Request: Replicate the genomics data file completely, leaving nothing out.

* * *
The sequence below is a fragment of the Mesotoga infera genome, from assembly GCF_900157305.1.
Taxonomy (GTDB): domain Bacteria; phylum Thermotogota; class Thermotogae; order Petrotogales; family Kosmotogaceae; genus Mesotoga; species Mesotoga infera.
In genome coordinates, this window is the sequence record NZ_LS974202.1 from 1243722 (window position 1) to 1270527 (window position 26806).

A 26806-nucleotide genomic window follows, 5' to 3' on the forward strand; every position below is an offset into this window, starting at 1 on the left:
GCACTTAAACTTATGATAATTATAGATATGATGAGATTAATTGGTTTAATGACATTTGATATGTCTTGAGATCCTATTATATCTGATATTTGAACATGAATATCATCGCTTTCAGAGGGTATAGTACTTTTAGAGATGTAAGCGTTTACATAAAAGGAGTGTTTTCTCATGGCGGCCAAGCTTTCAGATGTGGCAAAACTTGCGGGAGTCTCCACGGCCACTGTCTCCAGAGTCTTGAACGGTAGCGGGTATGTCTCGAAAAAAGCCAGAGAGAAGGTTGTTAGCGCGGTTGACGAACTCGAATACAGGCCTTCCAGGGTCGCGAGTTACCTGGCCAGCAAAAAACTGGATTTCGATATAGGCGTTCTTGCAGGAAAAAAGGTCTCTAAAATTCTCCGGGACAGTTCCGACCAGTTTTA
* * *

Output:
The sequence below is a fragment of the Mesotoga infera genome, from assembly GCF_900157305.1.
Taxonomy (GTDB): domain Bacteria; phylum Thermotogota; class Thermotogae; order Petrotogales; family Kosmotogaceae; genus Mesotoga; species Mesotoga infera.
In genome coordinates, this window is the sequence record NZ_LS974202.1 from 1243722 (window position 1) to 1270527 (window position 26806).

A 26806-nucleotide genomic window follows, 5' to 3' on the forward strand; every position below is an offset into this window, starting at 1 on the left:
GCACTTAAACTTATGATAATTATAGATATGATGAGATTAATTGGTTTAATGACATTTGATATGTCTTGAGATCCTATTATATCTGATATTTGAACATGAATATCATCGCTTTCAGAGGGTATAGTACTTTTAGAGATGTAAGCGTTTACATAAAAGGAGTGTTTTCTCATGGCGGCCAAGCTTTCAGATGTGGCAAAACTTGCGGGAGTCTCCACGGCCACTGTCTCCAGAGTCTTGAACGGTAGCGGGTATGTCTCGAAAAAAGCCAGAGAGAAGGTTGTTAGCGCGGTTGACGAACTCGAATACAGGCCTTCCAGGGTCGCGAGTTACCTGGCCAGCAAAAAACTGGATTTCGATATAGGCGTTCTTGCAGGAAAAAAGGTCTCTAAAATTCTCCGGGACAGTTCCGACCAGTTTTA